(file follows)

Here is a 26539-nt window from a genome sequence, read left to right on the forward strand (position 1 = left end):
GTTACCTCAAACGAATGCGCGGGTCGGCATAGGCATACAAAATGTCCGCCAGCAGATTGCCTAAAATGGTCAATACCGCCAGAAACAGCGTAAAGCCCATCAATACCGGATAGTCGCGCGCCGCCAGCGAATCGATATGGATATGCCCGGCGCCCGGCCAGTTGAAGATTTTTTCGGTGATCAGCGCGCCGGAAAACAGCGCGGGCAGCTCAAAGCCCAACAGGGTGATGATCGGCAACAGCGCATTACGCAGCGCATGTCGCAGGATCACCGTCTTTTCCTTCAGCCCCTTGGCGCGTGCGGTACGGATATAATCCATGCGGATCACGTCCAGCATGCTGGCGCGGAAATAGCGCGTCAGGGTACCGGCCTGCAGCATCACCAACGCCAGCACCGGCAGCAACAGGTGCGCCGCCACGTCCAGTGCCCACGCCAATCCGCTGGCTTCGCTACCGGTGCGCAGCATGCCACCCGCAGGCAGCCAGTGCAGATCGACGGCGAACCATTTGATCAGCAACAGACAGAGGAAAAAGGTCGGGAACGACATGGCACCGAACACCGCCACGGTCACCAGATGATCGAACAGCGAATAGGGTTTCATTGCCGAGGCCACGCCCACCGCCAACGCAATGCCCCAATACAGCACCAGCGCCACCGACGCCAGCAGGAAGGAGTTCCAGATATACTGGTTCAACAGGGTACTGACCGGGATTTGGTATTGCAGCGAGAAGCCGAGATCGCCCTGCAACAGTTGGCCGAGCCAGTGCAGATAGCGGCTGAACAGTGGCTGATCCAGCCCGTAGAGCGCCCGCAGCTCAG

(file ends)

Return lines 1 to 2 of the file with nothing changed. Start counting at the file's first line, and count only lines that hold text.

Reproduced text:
Here is a 26539-nt window from a genome sequence, read left to right on the forward strand (position 1 = left end):
GTTACCTCAAACGAATGCGCGGGTCGGCATAGGCATACAAAATGTCCGCCAGCAGATTGCCTAAAATGGTCAATACCGCCAGAAACAGCGTAAAGCCCATCAATACCGGATAGTCGCGCGCCGCCAGCGAATCGATATGGATATGCCCGGCGCCCGGCCAGTTGAAGATTTTTTCGGTGATCAGCGCGCCGGAAAACAGCGCGGGCAGCTCAAAGCCCAACAGGGTGATGATCGGCAACAGCGCATTACGCAGCGCATGTCGCAGGATCACCGTCTTTTCCTTCAGCCCCTTGGCGCGTGCGGTACGGATATAATCCATGCGGATCACGTCCAGCATGCTGGCGCGGAAATAGCGCGTCAGGGTACCGGCCTGCAGCATCACCAACGCCAGCACCGGCAGCAACAGGTGCGCCGCCACGTCCAGTGCCCACGCCAATCCGCTGGCTTCGCTACCGGTGCGCAGCATGCCACCCGCAGGCAGCCAGTGCAGATCGACGGCGAACCATTTGATCAGCAACAGACAGAGGAAAAAGGTCGGGAACGACATGGCACCGAACACCGCCACGGTCACCAGATGATCGAACAGCGAATAGGGTTTCATTGCCGAGGCCACGCCCACCGCCAACGCAATGCCCCAATACAGCACCAGCGCCACCGACGCCAGCAGGAAGGAGTTCCAGATATACTGGTTCAACAGGGTACTGACCGGGATTTGGTATTGCAGCGAGAAGCCGAGATCGCCCTGCAACAGTTGGCCGAGCCAGTGCAGATAGCGGCTGAACAGTGGCTGATCCAGCCCGTAGAGCGCCCGCAGCTCAG